Thanks to this lawsuit and the Court’s ruling, the country will now return to water protections that were in place for years starting in 1986, wiping the Trump Dirty Water Rule off the books. This outcome ensures Clean Water Act protections are in effect while the Biden administration works to develop a new rule. The Dirty Water Rule was particularly damaging for waters throughout the West, Southwest and Great Lakes. The six tribes and their members have been disproportionately harmed by the rule as their livelihoods and culture were put at risk when the Dirty Water Rule eliminated protection for thousands of wetlands, headwater streams, and desert washes.

“The court recognized that the serious legal and scientific errors of the Dirty Water Rule were causing irreparable damage to our nation’s waters and would continue to do so unless that Rule was vacated,” said Janette Brimmer, Earthjustice attorney. “This sensible ruling allows the Clean Water Act to continue to protect all of our waters while the Biden administration develops a replacement rule.”

For Tribes, just like for every living being on the planet, water is life and has been so since time immemorial. The Trump administration, however, wholly disregarded that when it put industry profit over people by rolling back Clean Water Act protections. Even though the Biden administration has initiated the process to repeal the Trump Dirty Water Rule, it continues to apply the rule in the meantime, exacerbating the harms to Tribes.

In court filings, the federal government acknowledged that the Dirty Water Rule completely disregarded decades of the best science and neglected to assess the impacts the rule had on downstream communities. EPA’s own science advisors said Trump’s rule threatened to weaken protection of the nation’s waters by disregarding the established connectivity of ephemeral wetlands and small streams to downstream rivers and lakes.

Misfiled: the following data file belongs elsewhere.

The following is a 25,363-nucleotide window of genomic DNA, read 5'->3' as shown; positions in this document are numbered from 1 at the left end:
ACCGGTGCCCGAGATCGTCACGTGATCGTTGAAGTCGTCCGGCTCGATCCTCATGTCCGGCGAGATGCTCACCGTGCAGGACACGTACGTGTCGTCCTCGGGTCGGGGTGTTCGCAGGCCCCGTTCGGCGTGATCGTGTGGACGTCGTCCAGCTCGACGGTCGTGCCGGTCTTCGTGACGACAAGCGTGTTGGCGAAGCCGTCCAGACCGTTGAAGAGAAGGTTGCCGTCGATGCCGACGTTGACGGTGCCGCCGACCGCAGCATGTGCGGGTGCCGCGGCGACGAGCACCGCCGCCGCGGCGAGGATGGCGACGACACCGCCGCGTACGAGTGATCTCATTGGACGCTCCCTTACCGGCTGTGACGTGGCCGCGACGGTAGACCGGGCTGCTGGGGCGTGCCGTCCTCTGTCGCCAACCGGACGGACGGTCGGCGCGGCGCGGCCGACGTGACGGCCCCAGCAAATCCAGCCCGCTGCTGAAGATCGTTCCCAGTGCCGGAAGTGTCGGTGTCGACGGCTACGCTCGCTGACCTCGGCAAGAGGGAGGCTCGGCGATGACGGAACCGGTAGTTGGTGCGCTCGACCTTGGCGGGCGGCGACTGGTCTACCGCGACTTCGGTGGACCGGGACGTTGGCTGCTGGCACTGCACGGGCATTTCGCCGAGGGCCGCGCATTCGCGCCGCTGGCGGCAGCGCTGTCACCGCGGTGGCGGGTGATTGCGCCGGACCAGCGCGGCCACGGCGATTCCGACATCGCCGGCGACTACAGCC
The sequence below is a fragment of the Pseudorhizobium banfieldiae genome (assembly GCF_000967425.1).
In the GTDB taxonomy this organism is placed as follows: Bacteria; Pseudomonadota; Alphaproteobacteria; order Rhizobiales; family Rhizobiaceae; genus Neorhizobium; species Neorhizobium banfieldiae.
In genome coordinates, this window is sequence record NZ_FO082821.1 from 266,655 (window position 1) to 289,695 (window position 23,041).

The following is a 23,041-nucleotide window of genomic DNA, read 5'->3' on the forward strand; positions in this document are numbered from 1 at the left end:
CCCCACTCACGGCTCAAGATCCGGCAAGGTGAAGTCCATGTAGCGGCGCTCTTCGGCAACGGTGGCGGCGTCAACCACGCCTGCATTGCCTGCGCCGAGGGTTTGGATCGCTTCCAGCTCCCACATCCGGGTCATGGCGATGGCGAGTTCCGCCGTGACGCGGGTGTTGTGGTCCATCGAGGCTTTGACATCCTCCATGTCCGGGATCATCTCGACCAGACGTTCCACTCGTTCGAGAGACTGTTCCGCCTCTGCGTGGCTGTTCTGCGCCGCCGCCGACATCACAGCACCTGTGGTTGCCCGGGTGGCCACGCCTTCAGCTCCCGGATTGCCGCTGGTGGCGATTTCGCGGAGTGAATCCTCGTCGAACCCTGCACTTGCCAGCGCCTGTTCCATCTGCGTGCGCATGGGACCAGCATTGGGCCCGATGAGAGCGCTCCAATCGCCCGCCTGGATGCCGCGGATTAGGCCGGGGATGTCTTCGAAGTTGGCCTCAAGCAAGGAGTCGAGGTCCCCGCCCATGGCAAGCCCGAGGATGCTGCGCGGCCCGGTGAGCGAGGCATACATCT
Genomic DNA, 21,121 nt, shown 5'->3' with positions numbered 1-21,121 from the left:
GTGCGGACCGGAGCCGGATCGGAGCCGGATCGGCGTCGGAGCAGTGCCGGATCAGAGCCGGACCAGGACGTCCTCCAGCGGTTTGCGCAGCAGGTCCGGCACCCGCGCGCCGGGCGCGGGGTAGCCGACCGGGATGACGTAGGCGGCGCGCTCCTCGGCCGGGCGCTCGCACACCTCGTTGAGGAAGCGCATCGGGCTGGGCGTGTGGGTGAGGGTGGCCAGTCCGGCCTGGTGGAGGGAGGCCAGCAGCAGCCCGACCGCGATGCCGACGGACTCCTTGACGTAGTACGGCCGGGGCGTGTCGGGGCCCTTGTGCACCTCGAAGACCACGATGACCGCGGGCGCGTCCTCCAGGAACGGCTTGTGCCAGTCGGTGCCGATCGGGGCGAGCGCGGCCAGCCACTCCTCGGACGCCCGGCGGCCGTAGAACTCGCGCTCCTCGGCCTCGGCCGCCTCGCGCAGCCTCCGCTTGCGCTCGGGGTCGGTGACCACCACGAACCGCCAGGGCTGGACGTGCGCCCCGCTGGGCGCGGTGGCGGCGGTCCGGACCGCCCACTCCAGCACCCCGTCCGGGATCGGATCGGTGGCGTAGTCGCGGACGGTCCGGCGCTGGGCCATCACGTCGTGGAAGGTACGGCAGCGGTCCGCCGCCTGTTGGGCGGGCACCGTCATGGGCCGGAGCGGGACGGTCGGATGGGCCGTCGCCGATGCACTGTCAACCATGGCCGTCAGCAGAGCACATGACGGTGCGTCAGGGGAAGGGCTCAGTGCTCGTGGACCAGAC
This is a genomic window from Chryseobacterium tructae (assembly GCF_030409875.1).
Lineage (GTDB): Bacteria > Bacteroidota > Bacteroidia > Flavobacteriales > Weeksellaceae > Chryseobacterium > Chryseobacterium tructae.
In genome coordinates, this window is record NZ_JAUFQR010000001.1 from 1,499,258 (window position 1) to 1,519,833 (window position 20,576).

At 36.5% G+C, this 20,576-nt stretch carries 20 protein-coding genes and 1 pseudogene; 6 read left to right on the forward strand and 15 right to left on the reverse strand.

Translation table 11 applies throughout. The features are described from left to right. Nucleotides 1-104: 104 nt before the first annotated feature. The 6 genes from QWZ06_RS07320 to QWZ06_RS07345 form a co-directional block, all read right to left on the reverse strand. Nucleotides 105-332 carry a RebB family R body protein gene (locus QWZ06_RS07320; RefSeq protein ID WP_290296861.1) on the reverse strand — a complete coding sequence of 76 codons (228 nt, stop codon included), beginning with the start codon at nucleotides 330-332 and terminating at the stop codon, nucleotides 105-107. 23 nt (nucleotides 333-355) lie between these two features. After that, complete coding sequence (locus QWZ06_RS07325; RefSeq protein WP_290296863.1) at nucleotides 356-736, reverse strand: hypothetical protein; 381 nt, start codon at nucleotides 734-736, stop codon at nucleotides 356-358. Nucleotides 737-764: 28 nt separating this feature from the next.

Earthjustice is representing the Pascua Yaqui Tribe, Tohono O’odham Nation, Quinault Indian Nation, Menominee Indian Tribe of Wisconsin, Fond du Lac Band of Lake Superior Chippewa, and the Bad River Band of Lake Superior Chippewa.

Learn more about how the Dirty Water Rule gutted protections and some of the watersheds it put at risk.

Quinalt Indian Nation dancers on beach. Photo credit: Quinalt Indian Nation

“Small headwater streams are fundamental to the protection and restoration of salmon and our way of life,” said Guy Capoeman, president of the Quinault Indian Nation. “Today’s ruling will protect all waters on which the Quinault people rely.”